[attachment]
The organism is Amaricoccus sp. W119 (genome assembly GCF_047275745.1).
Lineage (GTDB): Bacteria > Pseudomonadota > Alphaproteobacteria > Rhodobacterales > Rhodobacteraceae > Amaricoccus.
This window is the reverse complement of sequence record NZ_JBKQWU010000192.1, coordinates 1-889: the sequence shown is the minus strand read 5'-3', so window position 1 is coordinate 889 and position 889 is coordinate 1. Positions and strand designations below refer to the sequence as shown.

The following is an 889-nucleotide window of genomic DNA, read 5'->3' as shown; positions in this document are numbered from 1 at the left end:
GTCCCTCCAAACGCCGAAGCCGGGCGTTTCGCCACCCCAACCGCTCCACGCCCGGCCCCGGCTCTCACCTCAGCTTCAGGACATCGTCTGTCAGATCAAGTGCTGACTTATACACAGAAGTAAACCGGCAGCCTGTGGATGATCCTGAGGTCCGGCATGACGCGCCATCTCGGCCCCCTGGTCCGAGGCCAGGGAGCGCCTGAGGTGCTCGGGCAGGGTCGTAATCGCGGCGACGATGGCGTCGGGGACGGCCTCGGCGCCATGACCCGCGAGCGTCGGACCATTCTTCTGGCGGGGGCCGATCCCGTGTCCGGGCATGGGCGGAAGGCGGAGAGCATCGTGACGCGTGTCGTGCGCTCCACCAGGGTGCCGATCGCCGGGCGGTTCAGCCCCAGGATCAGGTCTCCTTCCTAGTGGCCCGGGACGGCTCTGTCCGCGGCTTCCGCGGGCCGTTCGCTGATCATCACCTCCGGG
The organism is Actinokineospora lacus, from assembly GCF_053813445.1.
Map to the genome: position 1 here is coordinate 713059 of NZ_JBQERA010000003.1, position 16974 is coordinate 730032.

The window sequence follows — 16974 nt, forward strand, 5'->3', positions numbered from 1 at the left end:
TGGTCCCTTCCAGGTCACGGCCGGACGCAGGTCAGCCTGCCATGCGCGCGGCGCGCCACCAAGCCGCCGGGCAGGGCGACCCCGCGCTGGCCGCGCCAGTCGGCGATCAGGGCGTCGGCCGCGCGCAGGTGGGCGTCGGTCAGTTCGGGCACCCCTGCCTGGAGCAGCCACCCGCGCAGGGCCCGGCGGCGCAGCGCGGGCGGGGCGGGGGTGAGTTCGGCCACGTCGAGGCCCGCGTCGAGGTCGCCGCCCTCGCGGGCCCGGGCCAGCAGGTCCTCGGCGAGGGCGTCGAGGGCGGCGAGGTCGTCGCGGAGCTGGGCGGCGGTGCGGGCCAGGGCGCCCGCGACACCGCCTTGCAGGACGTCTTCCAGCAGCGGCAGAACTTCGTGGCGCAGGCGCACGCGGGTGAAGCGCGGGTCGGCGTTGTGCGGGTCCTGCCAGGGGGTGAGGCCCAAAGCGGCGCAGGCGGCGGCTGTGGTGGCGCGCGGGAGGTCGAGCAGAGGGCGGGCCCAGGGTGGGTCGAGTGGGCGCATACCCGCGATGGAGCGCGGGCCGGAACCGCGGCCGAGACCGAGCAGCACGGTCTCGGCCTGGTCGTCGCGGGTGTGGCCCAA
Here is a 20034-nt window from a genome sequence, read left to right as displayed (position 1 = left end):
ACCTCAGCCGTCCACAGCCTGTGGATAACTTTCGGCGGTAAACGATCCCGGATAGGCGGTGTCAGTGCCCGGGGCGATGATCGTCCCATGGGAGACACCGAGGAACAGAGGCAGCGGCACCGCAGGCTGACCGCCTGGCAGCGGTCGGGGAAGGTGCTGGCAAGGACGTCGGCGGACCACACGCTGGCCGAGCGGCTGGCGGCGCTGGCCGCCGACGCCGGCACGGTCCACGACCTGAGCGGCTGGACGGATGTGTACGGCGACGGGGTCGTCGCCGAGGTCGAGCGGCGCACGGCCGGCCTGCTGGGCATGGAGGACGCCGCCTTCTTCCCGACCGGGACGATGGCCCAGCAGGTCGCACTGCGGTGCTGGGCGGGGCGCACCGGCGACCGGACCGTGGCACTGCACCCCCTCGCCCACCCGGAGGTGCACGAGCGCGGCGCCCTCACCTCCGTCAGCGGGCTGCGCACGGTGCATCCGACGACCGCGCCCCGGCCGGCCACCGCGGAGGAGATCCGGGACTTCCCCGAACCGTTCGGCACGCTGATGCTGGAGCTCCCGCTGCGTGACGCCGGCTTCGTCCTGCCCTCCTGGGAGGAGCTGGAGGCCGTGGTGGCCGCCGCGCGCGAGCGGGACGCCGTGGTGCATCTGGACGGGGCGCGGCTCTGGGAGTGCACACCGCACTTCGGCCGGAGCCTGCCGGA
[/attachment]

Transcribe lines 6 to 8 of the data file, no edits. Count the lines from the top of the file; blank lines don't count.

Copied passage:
The organism is Actinokineospora lacus, from assembly GCF_053813445.1.
Map to the genome: position 1 here is coordinate 713059 of NZ_JBQERA010000003.1, position 16974 is coordinate 730032.

The window sequence follows — 16974 nt, forward strand, 5'->3', positions numbered from 1 at the left end: